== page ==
812.52—Agrarian Commission/273/7

Memorandum by Mr. Joseph B. Baker, Assistant to the Legal Adviser (Hackworth)

Technically and provided that it is understood that the statement is intended to relate alone to the cases covered by the arrangement of November 9–12 1938, there is some basis for President Cárdenas’ statement in his Message to the Mexican Senate, that the United States “accepts the fact” that with respect to agrarian expropriations payments “will not be … immediate to, but subsequent to the expropriatory actions”.

With regard to the cases covered by the arrangement in question, that arrangement does not provide for “immediate” payment but for payment after the claims have been submitted to and passed on as to the amounts which should be paid by a Commission. Therefore, it may be said, strictly speaking, that the United States “accepts the fact” that with regard to such claims payment will be “subsequent to the expropriatory actions.”

It will be observed that the President’s statement related to the arrangement in question which he was requesting the Mexican Senate to ratify and that he referred not to a yielding on the part of the United States respecting the rules and principles of international law but to a “fact” with regard to payment of the particular claims covered by the arrangement.

On the other hand and “with a view to preventing any possibility of misunderstanding of the position of this Government” the Department’s instruction of January 14, 1939 to the American Embassy at Mexico City carried out by note to the Foreign Office of January 16, 1939 was to the effect that the United States had not modified the position taken in previous notes that “the recognized rules of law and equity require the prompt payment of full compensation for the property that may be expropriated”. As reported by the Embassy in [Page 658] its despatch of January 26, 1939, the Foreign Office has replied by stating that the President’s pronouncement “should be understood in its relation to the entire text of the document which contains it” and that “it is clear that” he “referred exclusively and specifically to the arrangement recently concluded between the two countries in the matter of agrarian claims.”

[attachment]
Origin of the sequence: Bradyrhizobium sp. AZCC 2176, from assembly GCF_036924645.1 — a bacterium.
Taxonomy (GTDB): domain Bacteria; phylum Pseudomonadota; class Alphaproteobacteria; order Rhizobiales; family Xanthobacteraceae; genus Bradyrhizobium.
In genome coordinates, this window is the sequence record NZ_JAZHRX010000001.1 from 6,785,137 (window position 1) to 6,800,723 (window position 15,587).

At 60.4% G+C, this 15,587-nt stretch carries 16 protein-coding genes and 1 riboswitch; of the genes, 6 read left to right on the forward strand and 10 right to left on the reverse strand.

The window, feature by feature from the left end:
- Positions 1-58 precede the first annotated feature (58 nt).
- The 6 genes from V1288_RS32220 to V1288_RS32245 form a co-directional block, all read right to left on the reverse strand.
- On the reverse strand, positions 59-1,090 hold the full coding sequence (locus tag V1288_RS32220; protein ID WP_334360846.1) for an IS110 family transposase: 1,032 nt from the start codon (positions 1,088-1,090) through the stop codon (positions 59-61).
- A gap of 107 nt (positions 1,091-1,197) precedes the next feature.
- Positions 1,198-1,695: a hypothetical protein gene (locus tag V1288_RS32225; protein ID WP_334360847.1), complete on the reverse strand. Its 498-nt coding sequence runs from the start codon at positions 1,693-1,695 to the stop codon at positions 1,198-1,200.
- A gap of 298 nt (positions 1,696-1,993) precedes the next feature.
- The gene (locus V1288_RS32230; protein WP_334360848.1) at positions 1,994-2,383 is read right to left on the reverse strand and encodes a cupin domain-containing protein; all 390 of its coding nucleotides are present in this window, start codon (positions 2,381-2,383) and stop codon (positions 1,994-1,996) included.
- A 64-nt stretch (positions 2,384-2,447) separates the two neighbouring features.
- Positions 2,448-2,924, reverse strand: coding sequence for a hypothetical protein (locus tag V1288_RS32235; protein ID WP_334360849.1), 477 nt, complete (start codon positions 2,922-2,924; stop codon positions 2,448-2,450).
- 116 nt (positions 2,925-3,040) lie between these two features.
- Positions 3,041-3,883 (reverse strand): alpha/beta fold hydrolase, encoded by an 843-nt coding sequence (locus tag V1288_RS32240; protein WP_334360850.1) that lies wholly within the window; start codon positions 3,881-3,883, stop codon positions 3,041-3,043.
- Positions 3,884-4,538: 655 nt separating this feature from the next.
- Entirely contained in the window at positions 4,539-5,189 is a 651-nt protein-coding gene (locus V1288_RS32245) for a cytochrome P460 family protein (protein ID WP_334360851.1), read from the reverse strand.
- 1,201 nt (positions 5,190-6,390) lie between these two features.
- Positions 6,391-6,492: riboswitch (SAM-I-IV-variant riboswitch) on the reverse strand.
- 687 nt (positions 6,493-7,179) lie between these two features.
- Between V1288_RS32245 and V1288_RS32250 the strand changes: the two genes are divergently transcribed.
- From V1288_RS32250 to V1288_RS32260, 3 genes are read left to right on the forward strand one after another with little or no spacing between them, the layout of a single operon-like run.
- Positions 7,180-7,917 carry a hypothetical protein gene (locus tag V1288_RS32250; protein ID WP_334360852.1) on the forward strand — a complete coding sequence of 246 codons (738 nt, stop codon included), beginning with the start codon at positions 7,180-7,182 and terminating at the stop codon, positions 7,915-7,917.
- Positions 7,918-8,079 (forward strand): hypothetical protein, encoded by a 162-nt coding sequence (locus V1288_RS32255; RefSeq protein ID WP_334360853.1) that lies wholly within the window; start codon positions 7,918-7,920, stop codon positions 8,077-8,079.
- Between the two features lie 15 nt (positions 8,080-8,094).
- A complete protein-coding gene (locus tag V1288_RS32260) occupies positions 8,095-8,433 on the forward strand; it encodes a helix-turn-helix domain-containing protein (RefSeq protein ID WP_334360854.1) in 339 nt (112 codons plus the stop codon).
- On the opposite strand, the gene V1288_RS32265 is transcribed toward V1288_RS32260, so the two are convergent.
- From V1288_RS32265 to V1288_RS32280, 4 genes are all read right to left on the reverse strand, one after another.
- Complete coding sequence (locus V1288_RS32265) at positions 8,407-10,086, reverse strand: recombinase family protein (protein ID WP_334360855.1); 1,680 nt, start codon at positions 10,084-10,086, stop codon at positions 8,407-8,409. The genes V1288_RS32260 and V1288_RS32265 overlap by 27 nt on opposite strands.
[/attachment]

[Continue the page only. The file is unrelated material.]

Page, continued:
In brief, it follows that this Government is on record with the Mexican Government on the general principle involved and that the Mexican Government has in its reply taken note of such action by this Government and stated that the President’s pronouncement referred “exclusively” to the existing arrangement between the two countries.

It would appear that there is nothing in the correspondence which has occurred or in the existing situation which would embarrass the United States in maintaining its position with respect to the payment which should be made for future expropriations.

In view of the foregoing it would not seem essential to continue the correspondence with the Mexican Government.

Joseph R. Baker